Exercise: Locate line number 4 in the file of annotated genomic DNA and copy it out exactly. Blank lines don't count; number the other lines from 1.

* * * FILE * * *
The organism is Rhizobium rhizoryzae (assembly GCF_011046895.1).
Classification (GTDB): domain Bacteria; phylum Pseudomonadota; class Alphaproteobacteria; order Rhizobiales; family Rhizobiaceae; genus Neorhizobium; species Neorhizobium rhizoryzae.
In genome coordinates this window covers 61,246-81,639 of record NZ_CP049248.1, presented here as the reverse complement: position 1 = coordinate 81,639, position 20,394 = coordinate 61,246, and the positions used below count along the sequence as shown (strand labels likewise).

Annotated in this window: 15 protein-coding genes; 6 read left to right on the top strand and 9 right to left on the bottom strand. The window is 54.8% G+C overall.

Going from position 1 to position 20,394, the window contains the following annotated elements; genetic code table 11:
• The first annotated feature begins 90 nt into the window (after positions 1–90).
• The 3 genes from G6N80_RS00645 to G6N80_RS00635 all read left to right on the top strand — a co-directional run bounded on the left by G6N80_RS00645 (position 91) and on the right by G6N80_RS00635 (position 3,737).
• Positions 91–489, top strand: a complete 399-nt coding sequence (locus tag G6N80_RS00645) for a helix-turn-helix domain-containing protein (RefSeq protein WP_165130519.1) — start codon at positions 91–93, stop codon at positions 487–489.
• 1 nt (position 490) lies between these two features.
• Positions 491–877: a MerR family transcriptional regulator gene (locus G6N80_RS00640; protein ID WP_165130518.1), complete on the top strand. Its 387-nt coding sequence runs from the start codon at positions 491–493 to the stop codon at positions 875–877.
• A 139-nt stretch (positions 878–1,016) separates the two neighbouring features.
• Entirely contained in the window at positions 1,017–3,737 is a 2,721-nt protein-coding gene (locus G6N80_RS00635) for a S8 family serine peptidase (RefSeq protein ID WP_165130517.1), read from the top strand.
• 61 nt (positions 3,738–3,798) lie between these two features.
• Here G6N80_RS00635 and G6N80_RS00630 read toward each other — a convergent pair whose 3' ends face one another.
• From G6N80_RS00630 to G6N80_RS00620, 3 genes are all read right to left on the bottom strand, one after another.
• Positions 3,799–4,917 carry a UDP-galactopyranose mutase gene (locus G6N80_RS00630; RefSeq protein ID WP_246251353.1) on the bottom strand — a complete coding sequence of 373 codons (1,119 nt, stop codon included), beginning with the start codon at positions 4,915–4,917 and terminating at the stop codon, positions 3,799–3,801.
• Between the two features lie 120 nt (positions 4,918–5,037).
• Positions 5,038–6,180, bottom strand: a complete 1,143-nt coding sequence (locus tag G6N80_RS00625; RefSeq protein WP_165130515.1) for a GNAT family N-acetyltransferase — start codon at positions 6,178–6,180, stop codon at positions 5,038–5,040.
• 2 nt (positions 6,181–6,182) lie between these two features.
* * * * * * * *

Annotated in this window: 15 protein-coding genes; 6 read left to right on the top strand and 9 right to left on the bottom strand. The window is 54.8% G+C overall.